We’ve known about the gender gap in the technology industry for years. The problem has become a fierce talking point, with the movement to encourage more women to enter STEM fields leading to the creation of many nonprofit organisations focused on supporting women in these industries.
This drive to encourage more women into STEM is promising and, quite frankly, a giant step in the right direction.
To shed light on the incredible contributions women have been making in the artificial intelligence (AI) industry, we take a look at some of the top women innovating and challenging the field’s status quo.
10: Dr Joy Buolamwini
Dr Joy Buolamwini uses art and research to illuminate the social implications of AI. She founded the Algorithmic Justice League to create a world with more equitable, accountable technology, and her TED Featured Talk on algorithmic bias has over 1.5 million views.
As a creative science communicator, she has written op-eds on the impact of AI for publications like TIME Magazine and the New York Times. Buolamwini serves on the Global Tech Panel convened by the VP of the European Commission to advise world leaders and technology executives on ways to reduce the harms of A.I.
9: Shivon Zilis
Shivon Zilis has spent time on the leadership teams of several famous innovative AI companies, including OpenAI, Neuralink, Tesla, and Bloomberg Beta. At Tesla, Zilis served as a project director for Tesla, Inc.'s Autopilot product and chip design team. In 2015, Zilis was listed on the Forbes 30 Under 30 list for venture capital.
She is the youngest board member at OpenAI and at Neuralink, and works on high-priority strategic initiatives in the office of the CEO, reporting directly to Elon Musk.
8: Claire Delaunay
Ex-VP of Engineering at NVIDIA, Claire Delaunay has 20 years of experience in robotics and autonomous vehicles, and is an expert at building and working with high-performing teams while iterating at high velocity.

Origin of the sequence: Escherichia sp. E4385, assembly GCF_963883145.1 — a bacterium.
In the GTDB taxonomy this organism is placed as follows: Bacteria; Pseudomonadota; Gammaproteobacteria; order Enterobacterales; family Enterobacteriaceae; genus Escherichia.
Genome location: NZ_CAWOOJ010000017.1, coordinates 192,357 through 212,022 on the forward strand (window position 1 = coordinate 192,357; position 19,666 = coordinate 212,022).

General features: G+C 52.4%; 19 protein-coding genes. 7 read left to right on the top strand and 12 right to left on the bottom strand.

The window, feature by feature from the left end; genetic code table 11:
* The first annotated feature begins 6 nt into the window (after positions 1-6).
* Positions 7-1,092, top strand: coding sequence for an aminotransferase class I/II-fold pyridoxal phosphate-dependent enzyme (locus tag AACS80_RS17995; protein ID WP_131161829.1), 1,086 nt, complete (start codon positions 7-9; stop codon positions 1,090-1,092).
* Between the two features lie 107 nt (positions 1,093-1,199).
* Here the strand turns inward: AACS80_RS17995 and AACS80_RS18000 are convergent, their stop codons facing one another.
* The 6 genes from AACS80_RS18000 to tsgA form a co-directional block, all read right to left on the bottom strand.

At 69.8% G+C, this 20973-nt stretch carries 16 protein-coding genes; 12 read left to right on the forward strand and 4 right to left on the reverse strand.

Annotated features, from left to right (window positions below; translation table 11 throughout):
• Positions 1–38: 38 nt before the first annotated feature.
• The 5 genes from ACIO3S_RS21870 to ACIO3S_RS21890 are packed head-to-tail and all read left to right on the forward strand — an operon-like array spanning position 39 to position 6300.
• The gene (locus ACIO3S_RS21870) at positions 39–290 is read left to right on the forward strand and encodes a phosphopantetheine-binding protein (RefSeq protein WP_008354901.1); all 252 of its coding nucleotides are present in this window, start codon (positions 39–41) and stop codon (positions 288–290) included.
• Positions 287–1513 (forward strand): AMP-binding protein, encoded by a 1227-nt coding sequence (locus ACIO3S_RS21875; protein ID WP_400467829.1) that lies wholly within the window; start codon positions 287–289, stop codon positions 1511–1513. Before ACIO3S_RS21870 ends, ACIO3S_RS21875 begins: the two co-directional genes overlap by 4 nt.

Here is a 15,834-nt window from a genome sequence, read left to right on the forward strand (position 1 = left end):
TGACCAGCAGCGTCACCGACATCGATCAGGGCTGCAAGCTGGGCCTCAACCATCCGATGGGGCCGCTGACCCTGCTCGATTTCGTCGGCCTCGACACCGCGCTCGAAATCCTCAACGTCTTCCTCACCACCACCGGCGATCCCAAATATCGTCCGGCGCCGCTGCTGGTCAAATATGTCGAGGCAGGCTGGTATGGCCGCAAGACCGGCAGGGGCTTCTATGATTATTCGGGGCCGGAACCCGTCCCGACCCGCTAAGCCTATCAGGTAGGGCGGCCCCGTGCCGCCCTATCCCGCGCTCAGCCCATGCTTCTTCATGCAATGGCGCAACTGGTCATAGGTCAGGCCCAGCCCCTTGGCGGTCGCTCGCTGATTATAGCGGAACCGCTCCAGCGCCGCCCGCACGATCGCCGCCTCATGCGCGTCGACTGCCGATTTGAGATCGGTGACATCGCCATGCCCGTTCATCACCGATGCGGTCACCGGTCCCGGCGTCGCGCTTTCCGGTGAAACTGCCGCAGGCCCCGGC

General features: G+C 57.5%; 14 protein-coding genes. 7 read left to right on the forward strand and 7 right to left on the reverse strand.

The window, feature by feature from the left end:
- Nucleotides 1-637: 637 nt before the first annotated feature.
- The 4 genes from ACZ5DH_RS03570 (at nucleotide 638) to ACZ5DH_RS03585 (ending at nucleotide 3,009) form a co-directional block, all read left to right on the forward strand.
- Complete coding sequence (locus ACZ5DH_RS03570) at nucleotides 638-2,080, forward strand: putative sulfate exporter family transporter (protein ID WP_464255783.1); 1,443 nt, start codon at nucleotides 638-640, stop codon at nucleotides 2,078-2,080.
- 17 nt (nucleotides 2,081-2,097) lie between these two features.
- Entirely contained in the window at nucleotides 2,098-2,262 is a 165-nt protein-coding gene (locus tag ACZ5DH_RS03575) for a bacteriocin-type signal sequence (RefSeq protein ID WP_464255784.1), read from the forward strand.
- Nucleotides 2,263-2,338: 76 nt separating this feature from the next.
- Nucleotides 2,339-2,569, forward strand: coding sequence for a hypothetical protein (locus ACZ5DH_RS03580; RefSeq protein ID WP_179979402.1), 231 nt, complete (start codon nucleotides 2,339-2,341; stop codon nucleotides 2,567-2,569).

At NVIDIA, Delaunay was responsible for the Isaac robotics initiative, leading a team to bring Isaac to market for roboticists and developers around the world. Prior to joining NVIDIA, Claire was the director of engineering at Uber after it acquired Otto, the startup she co-founded.
With all this experience under her belt, she now works as a board advisor and investor.
7: Kate Crawford
Microsoft’s Kate Crawford is a leading scholar of the social and political implications of artificial intelligence. Over her 20-year career, her work has focused on understanding large-scale data systems and AI in the wider contexts of history, politics, labour, and the environment.
Crawford is currently a Senior Principal Researcher at Microsoft Research. The AI specialist has also published a book titled, Atlas of AI: On Power, Politics and the Planetary Costs of AI.
6: Heena Purohit
Heena Purohit is a Product Leader for IBM’s Corporate Accelerator programme, where she helps some of the best IBM teams discover, validate, and, ultimately, build new products and businesses.
Prior to that, she launched and grew products that involved using data and AI to help customers across a variety of industries transform their operations while driving tangible business outcomes. Purohit’s products spanned across a variety of advanced AI technologies such as Conversational AI (digital assistants, speech transcription, and synthesis), NLP, computer vision, and pattern recognition.
5: Kamelia Aryafar